The Oregon Planning Commission recommended at a meeting last month that a zoning change on vacant land on Navarre Avenue be approved to make way for a commercial office building.
Plans call for the unidentified business to create 80-100 well paying jobs at the site. City council is expected to vote on the Commission’s recommendation at a meeting on March 26.
The applicant for the zoning change was Bruce M. Kearns of JMS Real Estate for owners Navinshandra Fulabhat and Sharmishta Patel.
Kearns said he was bound by a confidentiality agreement and could not disclose the name of the business. The zoning change is from R-5 condo-residential to C-5 Navarre Avenue Business District Zoning at 3851 Navarre Avenue.
James Gilmore, commissioner of building and zoning, said the parcel currently has split zoning, with C-5 in the front and R-5 to the north. Located east of the Oregon Clinic on the north side of Navarre Avenue, the parcel is 165 feet wide and 1,320 feet deep.
The Project Review Committee had suggested that the northern 150 feet should remain zoned as R-5 condo-residential to act as a buffer between single family residential and commercial areas. The request is consistent with the city’s 2025 land use plan, as well as the zoning on adjacent properties.
Kearns said the Oregon Clinic is zoned C-5 back to the 150-foot setback and he has agreed to that setback as well.
He said he has been in the development business for some time and that he typically secures a site after being hired by someone who has picked out a location. He said he had met with City Administrator Mike Beazley, who felt the intended use would be a good fit for the neighborhood.
Plans call for the construction of a two-story, 25,000-square-foot building at the site, according to Kearns. There will be parking in the front of the building, and more in the back. Besides a landscape buffer and the 150 foot setback, a detention pond has been designed at the back of the building. The office building will have hours from 9 a.m. to 5 p.m., Monday through Friday. Kearns said that the purchase agreement is contingent upon him getting the zoning changed.
Daniel Martin, of Bridgewater Drive, whose neighborhood abuts the site, said the Planning Commission should stipulate, as a condition of the zoning change, that the property will revert back to R-5 zoning if it is not used as intended and within a specific time frame.
Jack Carpenter, of Bridgewater Drive, said he has experienced flooding on his property and expressed concerns about the problem getting worse if anything is built on the property.
Mayor Mike Seferian, who is a member of the Planning Commission, said it was uncommon for a condition to be placed on a zoning change.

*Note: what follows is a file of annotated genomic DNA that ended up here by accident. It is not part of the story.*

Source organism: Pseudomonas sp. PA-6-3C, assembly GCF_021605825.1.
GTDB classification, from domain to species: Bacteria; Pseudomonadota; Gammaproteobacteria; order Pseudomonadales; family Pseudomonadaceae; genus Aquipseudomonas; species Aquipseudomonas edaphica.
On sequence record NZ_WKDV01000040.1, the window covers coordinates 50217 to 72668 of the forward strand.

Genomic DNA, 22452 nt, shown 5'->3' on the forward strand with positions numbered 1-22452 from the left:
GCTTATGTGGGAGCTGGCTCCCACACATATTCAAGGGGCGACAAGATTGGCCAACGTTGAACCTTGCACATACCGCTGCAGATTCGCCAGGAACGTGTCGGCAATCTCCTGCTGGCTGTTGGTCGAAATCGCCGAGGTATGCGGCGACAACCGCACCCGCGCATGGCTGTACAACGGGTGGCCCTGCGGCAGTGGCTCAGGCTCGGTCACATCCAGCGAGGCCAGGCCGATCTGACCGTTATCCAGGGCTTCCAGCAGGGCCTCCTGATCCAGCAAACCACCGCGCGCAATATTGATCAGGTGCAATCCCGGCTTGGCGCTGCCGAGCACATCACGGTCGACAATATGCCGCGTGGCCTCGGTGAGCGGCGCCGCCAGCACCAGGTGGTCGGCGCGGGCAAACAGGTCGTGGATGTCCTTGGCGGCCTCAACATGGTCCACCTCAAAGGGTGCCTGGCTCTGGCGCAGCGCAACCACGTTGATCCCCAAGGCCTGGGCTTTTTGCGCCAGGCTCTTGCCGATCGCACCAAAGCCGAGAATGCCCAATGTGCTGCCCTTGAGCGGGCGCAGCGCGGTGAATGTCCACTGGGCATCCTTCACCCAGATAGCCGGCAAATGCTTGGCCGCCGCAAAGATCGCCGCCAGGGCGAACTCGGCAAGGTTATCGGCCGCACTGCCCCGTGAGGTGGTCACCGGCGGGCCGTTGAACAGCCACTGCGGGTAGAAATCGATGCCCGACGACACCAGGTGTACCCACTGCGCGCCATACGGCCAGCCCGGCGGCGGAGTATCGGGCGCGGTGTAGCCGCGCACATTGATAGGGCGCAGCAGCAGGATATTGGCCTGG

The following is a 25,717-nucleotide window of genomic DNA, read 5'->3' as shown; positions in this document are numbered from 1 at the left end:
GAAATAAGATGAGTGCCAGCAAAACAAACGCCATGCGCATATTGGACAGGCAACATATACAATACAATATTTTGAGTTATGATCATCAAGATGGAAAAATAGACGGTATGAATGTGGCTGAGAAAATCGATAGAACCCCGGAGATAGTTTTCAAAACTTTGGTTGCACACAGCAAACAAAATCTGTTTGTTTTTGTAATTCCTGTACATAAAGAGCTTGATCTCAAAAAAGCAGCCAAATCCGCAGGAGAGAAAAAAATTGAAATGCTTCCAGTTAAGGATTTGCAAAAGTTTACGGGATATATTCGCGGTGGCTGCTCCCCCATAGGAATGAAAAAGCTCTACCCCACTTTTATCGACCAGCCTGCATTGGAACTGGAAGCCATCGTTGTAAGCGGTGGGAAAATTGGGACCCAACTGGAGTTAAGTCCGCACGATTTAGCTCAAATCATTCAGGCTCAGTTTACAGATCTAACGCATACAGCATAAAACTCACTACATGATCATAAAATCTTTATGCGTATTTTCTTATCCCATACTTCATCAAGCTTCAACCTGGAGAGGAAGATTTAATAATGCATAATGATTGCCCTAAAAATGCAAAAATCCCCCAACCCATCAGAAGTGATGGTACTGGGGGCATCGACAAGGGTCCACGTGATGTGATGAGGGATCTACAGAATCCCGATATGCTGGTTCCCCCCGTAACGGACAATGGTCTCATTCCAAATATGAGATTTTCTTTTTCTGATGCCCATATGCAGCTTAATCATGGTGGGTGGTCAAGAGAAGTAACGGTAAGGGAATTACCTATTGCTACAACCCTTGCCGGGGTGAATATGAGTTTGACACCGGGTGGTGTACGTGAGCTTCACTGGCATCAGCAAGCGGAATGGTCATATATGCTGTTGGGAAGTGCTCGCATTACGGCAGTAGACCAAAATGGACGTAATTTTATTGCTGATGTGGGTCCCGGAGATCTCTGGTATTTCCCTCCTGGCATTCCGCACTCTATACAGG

Gilmore said the zoning code does not address placing time constraints for changes in zoning to revert back to previous zoning. There is no time frame placed on a straight zoning change.
Seferian said the company would be required to submit a site plan to the Public Service Director that addresses drainage issues. He said further development of the area shouldn’t make drainage any worse and could possibly improve the situation.
“That area floods back there because it’s not improved land,” Seferian said after the meeting. “Once they put a drainage plan in place, common sense would tell you that it should get better.”
He added that the storm sewers along Navarre Avenue were upgraded when the road was improved.
“It would drain to Navarre Avenue, where we have a fairly new storm sewer system,” said Seferian. “So I don’t think the water is going to be a huge issue there.”
Public Service Director Paul Roman said drainage in that area naturally heads north. Wal-Mart’s detention ponds helped drainage in the area by routing water to Navarre Avenue. Roman also said that additional detention ponds installed with future land development would help further divert water away from the subdivision.
According to the zoning code, only the following land uses are permitted in a C-5 zone:
• Personal service establishments;
• Commercial entertainment establishments;
• Hotels and motels;
• Professional offices;
• Retail businesses and services;
• Automobile dealerships.
Kearns said construction could begin as early as this summer or fall, with completion expected next spring or summer.
Last week, Seferian said he still did not know what kind of commercial office building was planned at the site. “If I had to guess, I would say it was something associated in the medical field,” he said.
“They are supposed to be well-paid jobs in an office style setting,” he added. “I don’t think there is anything else that fits that. We’re excited about that type of fit for that location.”
Despite some residents’ concerns about what was going to be built on the site, Seferian said the property was eventually going to be developed at some point in the future.
“It’s vacant land along a state highway, so we know it’s going to be developed into something some day. For residents living nearby, this is probably one of the best things you could hope for – quiet operation, very subtle impact on their community,” said Seferian. “I understand the residents’ interest. But once we adopted our land use plan, we would have a hard time denying that zoning when we were almost promoting that area for that type of zoning use.”